Pollinators, especially bees, are responsible for the pollination of nearly 90 crops in North America and 30 percent of what we eat. According to the United States Department of Agriculture, honey bees and wild bees (bumble bees, leaf cutter bees, alkali bees and mason bees) pollinate more than $15 billion worth of crops in the United States each year. Without pollinators, one-third of fruits and vegetables would not exist as we know them. Many plants such as almond, apple, blueberry, sunflower, clover and canola cannot reproduce without the help from insect pollinators. Pollinator populations have rapidly decreased in recent years. Winter honey bee colony losses have ranged from 30 to 90 percent, at least twice the 15 percent loss considered sustainable. There are approximately 20,000 species of wild bees in the world, and they are disappearing from areas where they were once common.
Scientists currently believe pollinator population declines are caused by multiple factors acting together including diseases, parasites, exposure to pesticides, and lack of nutrition. One reason for poor pollinator nutrition is that modern landscapes contain both fewer and less diverse flowers resulting in a scarcity of pollen and nectar, and pollen and nectar of low nutritional value. When bees have access to a good diet, we have access to good nutrition through their pollination services and the bees are better able to engage their own natural defenses.
What we are doing to help
Habitat establishment and enhancement for native pollinators has numerous potential benefits that may include decreasing soil erosion and improving water quality, fertility, and soil health as well as supporting other wildlife populations. Beneficial insects can also help control agricultural pests.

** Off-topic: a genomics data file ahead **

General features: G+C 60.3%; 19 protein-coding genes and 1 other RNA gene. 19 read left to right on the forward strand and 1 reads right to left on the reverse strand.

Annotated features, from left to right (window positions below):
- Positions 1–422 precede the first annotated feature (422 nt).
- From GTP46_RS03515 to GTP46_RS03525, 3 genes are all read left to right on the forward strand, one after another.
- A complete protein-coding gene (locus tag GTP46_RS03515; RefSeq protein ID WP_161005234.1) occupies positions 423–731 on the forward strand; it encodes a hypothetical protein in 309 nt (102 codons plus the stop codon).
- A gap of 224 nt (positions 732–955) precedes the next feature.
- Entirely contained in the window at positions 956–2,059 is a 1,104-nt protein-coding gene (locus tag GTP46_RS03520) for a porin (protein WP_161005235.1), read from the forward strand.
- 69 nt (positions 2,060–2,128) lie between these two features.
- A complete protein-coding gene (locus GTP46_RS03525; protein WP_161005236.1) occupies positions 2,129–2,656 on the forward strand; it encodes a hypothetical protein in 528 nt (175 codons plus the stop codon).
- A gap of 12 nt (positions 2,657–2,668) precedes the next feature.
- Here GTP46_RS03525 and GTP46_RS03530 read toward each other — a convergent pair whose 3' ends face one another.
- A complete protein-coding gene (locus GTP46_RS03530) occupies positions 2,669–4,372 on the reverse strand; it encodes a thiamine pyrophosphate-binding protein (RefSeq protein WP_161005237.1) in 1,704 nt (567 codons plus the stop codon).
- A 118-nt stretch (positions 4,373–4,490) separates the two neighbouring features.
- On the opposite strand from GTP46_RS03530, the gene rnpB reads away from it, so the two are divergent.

The West Central Research and Outreach Center (WCROC), in collaboration with the USDA Natural Resources Conservation Service (NRCS), created a pollinator evaluation plot near the WCROC Pomme de Terre Overlook. The evaluation plot consists of five different mixes of native forbs and grass, and oil seed crops containing canola, echium, cuphea, and calendula.
The objectives of our pollinator habitat include:
- Conduct evaluation studies to determine the adaptation and performance of various plant materials for benefit to native pollinators.
- Develop evaluation plots to be used as demonstration sites and outdoor classrooms to provide information about supporting pollinators to the general public.
- Document establishment and management techniques, as well as plant performance.
Discover 2015 findings in our Flowering and Pollinator Attractiveness of Native Forb Mixes presentation (PDF).
How to create your own pollinator garden
The public can help by planting pesticide-free flower gardens to create pollinator habitats. Better-fed pollinators will be able to better resist diseases and parasites. Pollinator gardens can be targeted to help honey bees, wild bees, or other pollinators such as butterflies.
- Choose a sunny location for your pollinator garden.
- Avoid disturbing areas where pollinator activity is already present, such as ground nests.
- Leave downed logs, leaf litter, flower stems and bare spots to provide nesting and overwintering habitat for pollinators. (Check city ordinances for rules about dead wood).
- Choose seed mixes for prairie plantings that have a high percentage (40% or more) of flowering plants.
- Select native plants for which local pollinators are well-adapted.
- Plan for continuous bloom throughout the growing season.
- Plant single-flowered cultivars versus double-flowered cultivars, (doubled-flowered cultivars frequently lack pollen or nectar).
- Select several different flower shapes and colors to attract a variety of pollinators. Bees and butterflies are especially attracted to blue, purple, violet, white, or yellow flowers.
- Plant flowers in large clusters.
- Avoid using pesticides on your pollinator garden. If you must use a pesticide choose a contact (rather than systemic) pesticide and apply in the evening when bees are not present.